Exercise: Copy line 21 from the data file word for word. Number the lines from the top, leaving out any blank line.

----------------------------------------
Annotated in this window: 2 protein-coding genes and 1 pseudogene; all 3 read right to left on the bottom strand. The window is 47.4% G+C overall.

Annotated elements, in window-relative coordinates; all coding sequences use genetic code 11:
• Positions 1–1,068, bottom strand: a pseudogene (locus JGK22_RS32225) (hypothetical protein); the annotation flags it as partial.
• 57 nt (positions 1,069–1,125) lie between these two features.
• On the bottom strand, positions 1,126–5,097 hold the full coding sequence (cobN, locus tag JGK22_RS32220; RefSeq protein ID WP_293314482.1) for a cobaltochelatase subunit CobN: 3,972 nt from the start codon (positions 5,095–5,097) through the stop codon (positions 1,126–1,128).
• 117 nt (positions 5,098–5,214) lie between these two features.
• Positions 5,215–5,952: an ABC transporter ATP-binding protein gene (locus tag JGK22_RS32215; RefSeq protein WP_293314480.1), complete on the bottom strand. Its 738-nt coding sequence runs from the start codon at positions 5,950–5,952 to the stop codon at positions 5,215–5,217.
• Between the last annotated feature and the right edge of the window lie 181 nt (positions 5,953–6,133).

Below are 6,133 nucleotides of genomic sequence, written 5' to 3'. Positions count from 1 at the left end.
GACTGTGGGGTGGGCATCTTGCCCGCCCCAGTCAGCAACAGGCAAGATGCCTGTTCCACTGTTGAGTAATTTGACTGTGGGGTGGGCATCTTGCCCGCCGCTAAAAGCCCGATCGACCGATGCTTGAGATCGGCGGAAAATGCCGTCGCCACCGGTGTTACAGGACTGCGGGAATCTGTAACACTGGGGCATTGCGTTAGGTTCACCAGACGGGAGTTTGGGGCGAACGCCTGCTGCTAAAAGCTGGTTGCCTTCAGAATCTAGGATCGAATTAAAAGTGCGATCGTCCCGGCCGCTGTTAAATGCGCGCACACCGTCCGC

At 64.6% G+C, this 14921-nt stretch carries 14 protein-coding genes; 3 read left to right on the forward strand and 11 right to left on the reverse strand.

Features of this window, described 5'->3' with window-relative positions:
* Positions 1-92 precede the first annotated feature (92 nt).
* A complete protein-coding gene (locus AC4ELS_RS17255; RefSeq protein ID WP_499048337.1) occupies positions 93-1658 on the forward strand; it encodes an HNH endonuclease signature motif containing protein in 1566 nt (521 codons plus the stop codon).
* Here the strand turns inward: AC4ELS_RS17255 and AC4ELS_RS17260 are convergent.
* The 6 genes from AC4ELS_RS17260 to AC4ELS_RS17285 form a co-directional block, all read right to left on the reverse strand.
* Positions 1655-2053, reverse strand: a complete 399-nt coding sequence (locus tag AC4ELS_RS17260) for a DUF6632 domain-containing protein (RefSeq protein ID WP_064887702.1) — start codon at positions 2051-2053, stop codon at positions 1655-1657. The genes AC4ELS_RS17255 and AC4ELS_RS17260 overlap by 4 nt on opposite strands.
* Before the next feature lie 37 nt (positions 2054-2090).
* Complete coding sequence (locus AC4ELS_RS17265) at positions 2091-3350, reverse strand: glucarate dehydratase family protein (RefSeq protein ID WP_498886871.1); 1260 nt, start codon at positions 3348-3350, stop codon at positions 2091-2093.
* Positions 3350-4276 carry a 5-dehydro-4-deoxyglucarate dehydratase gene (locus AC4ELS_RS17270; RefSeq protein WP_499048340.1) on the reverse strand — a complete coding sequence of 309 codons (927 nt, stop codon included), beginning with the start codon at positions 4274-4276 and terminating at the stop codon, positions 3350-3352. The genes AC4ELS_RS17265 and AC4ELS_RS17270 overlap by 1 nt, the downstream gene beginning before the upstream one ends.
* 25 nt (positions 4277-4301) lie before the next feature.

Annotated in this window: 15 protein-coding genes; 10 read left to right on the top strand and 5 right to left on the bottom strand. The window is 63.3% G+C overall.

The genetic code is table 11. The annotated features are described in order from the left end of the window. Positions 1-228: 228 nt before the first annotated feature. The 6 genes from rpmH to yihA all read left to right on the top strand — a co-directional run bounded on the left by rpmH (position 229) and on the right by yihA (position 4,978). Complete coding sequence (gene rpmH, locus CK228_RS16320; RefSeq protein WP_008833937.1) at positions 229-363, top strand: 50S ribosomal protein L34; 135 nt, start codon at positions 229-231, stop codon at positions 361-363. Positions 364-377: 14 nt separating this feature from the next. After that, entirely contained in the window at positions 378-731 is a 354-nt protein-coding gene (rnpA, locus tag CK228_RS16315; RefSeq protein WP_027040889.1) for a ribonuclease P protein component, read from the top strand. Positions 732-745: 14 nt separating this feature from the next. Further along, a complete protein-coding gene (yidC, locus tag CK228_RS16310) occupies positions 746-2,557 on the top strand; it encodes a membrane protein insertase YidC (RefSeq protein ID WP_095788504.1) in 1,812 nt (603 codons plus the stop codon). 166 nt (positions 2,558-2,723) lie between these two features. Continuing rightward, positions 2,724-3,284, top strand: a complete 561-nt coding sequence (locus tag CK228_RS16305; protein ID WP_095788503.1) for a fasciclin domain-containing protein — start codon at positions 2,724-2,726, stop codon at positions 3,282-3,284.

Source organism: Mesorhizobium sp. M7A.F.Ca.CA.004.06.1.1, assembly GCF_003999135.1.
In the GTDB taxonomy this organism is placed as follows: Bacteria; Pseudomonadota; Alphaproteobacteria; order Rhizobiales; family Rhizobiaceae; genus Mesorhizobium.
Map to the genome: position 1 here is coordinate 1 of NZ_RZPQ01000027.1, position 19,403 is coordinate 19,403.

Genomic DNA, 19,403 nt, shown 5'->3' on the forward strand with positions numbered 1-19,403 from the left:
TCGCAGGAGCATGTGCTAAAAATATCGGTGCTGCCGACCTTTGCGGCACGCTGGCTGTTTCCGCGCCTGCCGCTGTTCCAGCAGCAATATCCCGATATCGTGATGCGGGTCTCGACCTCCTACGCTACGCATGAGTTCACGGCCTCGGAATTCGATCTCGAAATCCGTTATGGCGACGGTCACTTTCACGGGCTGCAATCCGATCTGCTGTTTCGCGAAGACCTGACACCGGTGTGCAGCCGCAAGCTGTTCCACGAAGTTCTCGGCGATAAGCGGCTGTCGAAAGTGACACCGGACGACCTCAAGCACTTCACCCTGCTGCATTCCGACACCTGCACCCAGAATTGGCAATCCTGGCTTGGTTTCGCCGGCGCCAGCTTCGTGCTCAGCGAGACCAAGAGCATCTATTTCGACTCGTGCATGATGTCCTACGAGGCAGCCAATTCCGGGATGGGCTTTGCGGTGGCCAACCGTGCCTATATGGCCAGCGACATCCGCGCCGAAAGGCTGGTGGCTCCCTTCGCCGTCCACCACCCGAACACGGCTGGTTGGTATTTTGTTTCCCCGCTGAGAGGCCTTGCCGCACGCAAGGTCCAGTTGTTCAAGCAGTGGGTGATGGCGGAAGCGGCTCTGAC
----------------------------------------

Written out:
* 25 nt (positions 4277-4301) lie before the next feature.